By Tyler Wentzell
In the heart of Chinatown, on the northeast corner of Dundas and Spadina, there is a brown brick building with a Rexall on the ground floor. It does not look like much, but it is actually of considerable historical significance. It is the site of the first purpose-built Yiddish theatre in Canada and some very dramatic events during the Great Depression. The Standard Theatre, as it was originally called, became the subject of my recent research at the Ontario Jewish Archives, Blankenstein Family Heritage Centre.
I should tell you a little bit about why I came to research the Standard Theatre. My background is as a military historian. I have mostly written about soldiers and battles. I have never written anything about theatres or cultural history. I stumbled upon the subject of the Standard Theatre while researching Canadians in the Spanish Civil War (1936-1939), specifically looking at one volunteer: Edward Cecil-Smith, the commander of the Mackenzie-Papineau Battalion.
I had expected to write about Cecil-Smith’s command of his battalion in some of the key battles during the Spanish Civil War. But in researching Cecil-Smith, I became equally fascinated by his career in radical politics in Toronto during the 1930s. He was a journalist and newspaper editor, and very involved in the Workers’ Theatre. He even wrote a play -- Eight Men Speak – in protest against the incarceration of the leadership of the Communist Party of Canada (CPC). The play was performed only once – it was banned by all three levels of government after they tried to perform it again – and it was performed in the Standard Theatre.
I was amazed to learn that Canada – the country I love so much, with its deep respect for civil liberties – had banned a political party and then banned a play about the ban! Canada was the only English-speaking country to formally ban a communist party in peacetime. The trial of the CPC’s leadership is fascinating; they were actually put on trial for what they believed, not for what they had done (read Dennis Molinaro’s, An Exceptional Law to learn more about the law and the trial).
The play, Eight Men Speak, from what I could tell, was not seditious, hateful, violent, nor lewd. It was just offensive to government authorities. I needed to know a little bit about the Standard Theatre and the neighborhood as it existed in the 1930s in order to provide some context.
I am not from Toronto, so I was very surprised to learn how very different this neighborhood was in the 1930s. Chinatown, at the time, was where Nathan Phillips Square sits today. The area around Dundas and Spadina was the home of Toronto’s Jewish community, and the Standard Theatre was one of its key cultural hubs. Theatres are always important, but they were particularly important in the days when televisions did not exist and household radios were too expensive to be common.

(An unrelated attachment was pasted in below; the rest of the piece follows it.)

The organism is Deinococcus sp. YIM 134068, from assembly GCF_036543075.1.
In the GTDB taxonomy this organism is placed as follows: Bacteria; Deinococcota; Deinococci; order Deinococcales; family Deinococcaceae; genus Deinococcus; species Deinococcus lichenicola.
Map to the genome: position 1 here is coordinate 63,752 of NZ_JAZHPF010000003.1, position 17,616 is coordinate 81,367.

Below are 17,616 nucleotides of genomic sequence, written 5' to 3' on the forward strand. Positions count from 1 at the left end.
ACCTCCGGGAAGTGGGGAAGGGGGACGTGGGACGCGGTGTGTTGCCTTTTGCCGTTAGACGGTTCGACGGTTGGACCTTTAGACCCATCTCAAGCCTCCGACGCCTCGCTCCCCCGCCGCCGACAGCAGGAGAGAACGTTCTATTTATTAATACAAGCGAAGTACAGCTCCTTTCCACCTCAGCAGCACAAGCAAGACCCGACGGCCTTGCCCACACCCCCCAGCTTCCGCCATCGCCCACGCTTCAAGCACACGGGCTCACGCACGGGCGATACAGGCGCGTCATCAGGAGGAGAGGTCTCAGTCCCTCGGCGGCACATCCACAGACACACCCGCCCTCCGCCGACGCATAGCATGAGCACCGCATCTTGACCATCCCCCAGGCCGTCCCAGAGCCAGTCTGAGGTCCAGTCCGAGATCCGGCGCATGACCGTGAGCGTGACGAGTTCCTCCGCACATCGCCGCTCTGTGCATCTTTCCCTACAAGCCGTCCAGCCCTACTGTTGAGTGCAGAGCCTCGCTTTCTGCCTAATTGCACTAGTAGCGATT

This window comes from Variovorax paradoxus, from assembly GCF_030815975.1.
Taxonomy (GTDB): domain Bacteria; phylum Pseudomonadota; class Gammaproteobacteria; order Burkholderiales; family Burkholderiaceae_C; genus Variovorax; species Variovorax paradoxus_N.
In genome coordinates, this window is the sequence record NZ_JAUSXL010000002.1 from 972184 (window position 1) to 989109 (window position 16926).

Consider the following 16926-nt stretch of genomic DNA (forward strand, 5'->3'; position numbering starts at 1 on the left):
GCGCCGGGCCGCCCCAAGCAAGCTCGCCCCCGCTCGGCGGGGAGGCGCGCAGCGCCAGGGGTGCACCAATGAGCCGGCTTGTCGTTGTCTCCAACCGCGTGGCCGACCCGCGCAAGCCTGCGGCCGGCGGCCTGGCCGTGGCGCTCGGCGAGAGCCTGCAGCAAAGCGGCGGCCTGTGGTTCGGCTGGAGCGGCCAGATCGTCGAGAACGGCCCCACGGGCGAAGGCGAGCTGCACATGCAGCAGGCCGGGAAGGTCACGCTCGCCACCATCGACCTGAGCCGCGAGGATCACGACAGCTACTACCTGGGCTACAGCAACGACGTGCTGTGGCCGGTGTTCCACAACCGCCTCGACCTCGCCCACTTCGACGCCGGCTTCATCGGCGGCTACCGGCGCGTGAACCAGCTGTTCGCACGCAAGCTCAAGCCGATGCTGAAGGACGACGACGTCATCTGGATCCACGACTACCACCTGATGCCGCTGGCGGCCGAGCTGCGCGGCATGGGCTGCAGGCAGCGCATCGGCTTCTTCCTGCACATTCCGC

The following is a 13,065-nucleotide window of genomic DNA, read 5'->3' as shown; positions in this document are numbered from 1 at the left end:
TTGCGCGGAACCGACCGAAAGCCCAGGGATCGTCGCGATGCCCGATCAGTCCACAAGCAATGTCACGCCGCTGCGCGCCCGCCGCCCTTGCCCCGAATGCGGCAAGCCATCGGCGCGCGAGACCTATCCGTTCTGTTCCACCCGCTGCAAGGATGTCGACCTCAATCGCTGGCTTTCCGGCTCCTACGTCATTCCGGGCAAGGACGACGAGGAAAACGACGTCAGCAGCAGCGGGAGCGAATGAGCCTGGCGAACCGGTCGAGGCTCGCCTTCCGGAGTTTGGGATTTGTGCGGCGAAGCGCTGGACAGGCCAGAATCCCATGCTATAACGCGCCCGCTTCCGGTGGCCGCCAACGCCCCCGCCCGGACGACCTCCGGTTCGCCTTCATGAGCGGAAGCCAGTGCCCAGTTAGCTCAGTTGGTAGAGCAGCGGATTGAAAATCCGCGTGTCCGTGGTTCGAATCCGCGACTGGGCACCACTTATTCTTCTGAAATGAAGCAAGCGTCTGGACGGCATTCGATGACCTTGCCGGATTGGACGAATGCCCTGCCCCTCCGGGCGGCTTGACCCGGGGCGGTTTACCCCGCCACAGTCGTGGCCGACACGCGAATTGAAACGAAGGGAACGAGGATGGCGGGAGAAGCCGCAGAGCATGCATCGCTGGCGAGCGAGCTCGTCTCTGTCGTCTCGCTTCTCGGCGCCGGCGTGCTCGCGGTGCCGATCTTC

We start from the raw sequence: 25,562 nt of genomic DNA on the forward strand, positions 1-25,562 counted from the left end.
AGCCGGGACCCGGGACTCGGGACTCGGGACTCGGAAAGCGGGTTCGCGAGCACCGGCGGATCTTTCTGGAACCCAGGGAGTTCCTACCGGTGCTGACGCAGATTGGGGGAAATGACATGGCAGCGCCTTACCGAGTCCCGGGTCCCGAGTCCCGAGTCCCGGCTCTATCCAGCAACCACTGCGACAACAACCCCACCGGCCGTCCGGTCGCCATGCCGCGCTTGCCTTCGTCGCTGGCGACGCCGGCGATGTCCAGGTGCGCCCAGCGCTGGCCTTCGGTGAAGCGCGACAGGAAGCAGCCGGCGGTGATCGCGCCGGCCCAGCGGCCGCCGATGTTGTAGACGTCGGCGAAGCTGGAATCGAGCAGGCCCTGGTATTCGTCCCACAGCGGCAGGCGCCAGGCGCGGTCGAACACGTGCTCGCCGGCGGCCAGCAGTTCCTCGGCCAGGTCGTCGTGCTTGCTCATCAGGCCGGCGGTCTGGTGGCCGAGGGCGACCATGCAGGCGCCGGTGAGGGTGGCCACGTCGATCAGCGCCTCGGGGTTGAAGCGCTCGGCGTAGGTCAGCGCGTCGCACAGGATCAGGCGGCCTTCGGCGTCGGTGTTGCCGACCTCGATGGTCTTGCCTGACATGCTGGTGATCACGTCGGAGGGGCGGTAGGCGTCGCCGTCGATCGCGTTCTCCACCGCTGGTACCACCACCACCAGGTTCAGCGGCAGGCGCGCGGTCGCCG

The Standard Theatre was the site of a number of dramatic events as Toronto struggled with how it was going to deal with different kinds of people and different kinds of ideas. For example, in 1929 the Toronto Police used tear gas in the theatre when Yiddish was spoken in violation of a police order. Here, the fear of communism overlapped with anti-Semitic attitudes and it made for a very ugly picture.
I went to the Ontario Jewish Archives to learn more about the history of the theatre. I had a great experience with the archives. I found their online search tool to be very user friendly and thorough, and when it was time to make a visit I easily got a hold of a real person. Donna was a big help. She suggested interesting and useful resources, like an oral history interview with a gentleman who had worked at the Standard as a young man, and the original architectural drawings in the collection of Jewish architect, Benjamin Brown. I was really impressed by the collection and the helpfulness of all the staff. I would encourage anyone with a research question to check out their website and to book a visit.
The result of my research on the Standard Theatre is an article out in the May edition of Spacing magazine. I was quite happy that by simple coincidence, the magazine was on shelves in time for the inaugural Canadian Jewish Heritage month.
Please check out and enjoy the article in Spacing magazine (you can find where to get a copy at http://spacing.ca/magazine ), and stay tuned for more on the Standard Theatre in my biography of Edward Cecil-Smith, coming out this November.
Postscript: I would add that the Standard Theatre continued to be an interesting place. After the Second World War, the building became the Victory Burlesque, and when the neighborhood transitioned to Chinatown, it became the Golden Harvest Theatre. My parents-in-law, from Hong Kong, told me that that was where they spent their Friday nights in their youth—it was the only theatre with its own restaurant and they had great prices on Cantonese double features. The building has seen a lot and it really is a slice of Toronto. It is important to the cultural history of Jewish and Chinese Canadians and the site of key events in Canada’s history of civil liberties. Yet the building has no historical marker, and the theatre sits empty. The second floor (once the theatre’s balcony) is presently unoccupied. Perhaps this building deserves something more.
Tyler Wentzell is a historian in Toronto. He writes on military history and left-wing revolutionary groups, with a focus on the Great Depression and the Second World War. He is currently working on a book about William Krehm, the leader of the Toronto-based League for a Revolutionary Workers’ Party and a witness to the dramatic events in Barcelona in 1936-1937. Follow him @tylerwentzell